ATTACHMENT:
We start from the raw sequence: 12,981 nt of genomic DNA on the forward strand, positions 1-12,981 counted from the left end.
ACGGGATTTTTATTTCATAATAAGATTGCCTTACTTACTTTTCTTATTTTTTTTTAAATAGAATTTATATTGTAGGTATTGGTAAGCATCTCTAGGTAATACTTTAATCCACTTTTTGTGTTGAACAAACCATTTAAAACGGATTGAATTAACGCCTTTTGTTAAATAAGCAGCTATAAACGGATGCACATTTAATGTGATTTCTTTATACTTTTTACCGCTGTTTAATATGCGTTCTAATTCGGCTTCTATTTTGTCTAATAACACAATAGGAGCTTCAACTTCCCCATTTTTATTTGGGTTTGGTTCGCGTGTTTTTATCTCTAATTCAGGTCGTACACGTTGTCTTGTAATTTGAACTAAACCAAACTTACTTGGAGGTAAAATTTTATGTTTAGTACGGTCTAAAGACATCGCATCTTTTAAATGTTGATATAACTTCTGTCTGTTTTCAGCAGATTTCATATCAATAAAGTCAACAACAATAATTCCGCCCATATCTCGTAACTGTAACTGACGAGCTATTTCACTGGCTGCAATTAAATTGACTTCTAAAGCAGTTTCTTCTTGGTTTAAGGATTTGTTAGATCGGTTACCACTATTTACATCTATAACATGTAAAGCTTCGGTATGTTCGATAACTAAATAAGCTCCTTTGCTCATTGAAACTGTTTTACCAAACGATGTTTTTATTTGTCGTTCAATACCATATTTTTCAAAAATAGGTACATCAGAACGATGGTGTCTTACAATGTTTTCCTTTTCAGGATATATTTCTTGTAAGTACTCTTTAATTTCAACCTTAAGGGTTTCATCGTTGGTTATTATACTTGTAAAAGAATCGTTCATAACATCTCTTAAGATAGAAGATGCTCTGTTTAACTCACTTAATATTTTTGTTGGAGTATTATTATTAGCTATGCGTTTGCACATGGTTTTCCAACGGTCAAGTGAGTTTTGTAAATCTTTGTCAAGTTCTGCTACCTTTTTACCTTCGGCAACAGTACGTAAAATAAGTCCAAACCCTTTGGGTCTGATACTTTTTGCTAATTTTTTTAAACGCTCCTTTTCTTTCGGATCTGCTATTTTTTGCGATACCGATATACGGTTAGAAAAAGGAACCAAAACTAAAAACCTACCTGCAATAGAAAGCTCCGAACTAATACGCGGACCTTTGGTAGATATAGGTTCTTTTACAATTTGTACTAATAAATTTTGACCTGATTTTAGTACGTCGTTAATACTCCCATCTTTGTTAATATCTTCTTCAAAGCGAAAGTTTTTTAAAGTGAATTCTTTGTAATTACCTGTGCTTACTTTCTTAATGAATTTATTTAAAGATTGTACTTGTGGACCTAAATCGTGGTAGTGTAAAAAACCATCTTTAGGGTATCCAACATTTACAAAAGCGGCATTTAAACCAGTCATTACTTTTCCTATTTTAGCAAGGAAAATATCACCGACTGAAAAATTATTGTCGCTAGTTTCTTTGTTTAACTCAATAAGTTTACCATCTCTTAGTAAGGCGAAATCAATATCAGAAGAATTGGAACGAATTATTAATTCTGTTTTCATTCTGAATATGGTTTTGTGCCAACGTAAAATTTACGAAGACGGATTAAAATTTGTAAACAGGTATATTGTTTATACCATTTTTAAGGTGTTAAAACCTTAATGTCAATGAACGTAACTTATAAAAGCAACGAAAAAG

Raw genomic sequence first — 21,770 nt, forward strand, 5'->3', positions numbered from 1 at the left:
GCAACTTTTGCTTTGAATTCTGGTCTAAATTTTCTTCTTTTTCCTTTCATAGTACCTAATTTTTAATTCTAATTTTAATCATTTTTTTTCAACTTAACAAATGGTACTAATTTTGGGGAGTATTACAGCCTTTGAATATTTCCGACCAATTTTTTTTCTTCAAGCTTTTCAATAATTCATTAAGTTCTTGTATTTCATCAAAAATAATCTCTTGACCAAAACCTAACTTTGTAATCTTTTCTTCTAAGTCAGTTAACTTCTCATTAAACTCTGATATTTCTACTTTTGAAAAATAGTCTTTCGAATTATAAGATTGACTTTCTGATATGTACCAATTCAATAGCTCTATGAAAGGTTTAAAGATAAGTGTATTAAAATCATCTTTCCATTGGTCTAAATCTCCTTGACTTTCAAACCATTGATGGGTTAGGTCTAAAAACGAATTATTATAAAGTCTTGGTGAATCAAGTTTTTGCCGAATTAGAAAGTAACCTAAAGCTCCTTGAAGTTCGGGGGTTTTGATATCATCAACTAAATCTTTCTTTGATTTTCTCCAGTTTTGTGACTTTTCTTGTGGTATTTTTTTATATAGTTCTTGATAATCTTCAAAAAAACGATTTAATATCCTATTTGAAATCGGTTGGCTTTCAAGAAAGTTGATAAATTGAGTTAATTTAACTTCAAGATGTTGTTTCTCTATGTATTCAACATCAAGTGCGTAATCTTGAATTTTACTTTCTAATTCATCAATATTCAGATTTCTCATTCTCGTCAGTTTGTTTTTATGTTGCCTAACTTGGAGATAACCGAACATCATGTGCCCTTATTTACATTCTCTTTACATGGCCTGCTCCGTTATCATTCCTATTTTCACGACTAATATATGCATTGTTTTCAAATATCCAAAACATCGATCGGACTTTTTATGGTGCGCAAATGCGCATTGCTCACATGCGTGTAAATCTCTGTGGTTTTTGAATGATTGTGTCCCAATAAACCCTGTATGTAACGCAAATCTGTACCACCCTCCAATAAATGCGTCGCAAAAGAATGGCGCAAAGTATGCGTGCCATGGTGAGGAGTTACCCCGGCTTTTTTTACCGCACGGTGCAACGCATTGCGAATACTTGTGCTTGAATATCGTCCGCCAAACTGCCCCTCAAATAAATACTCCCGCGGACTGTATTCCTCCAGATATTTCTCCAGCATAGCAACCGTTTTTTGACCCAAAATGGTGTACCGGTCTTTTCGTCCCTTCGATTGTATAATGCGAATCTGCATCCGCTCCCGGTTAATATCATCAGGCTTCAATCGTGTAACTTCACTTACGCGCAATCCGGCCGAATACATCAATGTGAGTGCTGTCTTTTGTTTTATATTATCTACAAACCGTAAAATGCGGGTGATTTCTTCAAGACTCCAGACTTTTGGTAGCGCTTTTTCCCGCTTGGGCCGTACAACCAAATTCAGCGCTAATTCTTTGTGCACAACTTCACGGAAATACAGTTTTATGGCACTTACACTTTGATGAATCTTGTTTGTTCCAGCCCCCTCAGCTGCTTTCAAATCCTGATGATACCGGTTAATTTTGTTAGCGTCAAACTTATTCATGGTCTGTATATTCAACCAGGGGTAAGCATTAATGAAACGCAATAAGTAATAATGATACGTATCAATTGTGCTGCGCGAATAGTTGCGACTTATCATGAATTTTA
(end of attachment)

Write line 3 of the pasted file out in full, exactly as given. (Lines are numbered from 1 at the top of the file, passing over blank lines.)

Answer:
Raw genomic sequence first — 21,770 nt, forward strand, 5'->3', positions numbered from 1 at the left: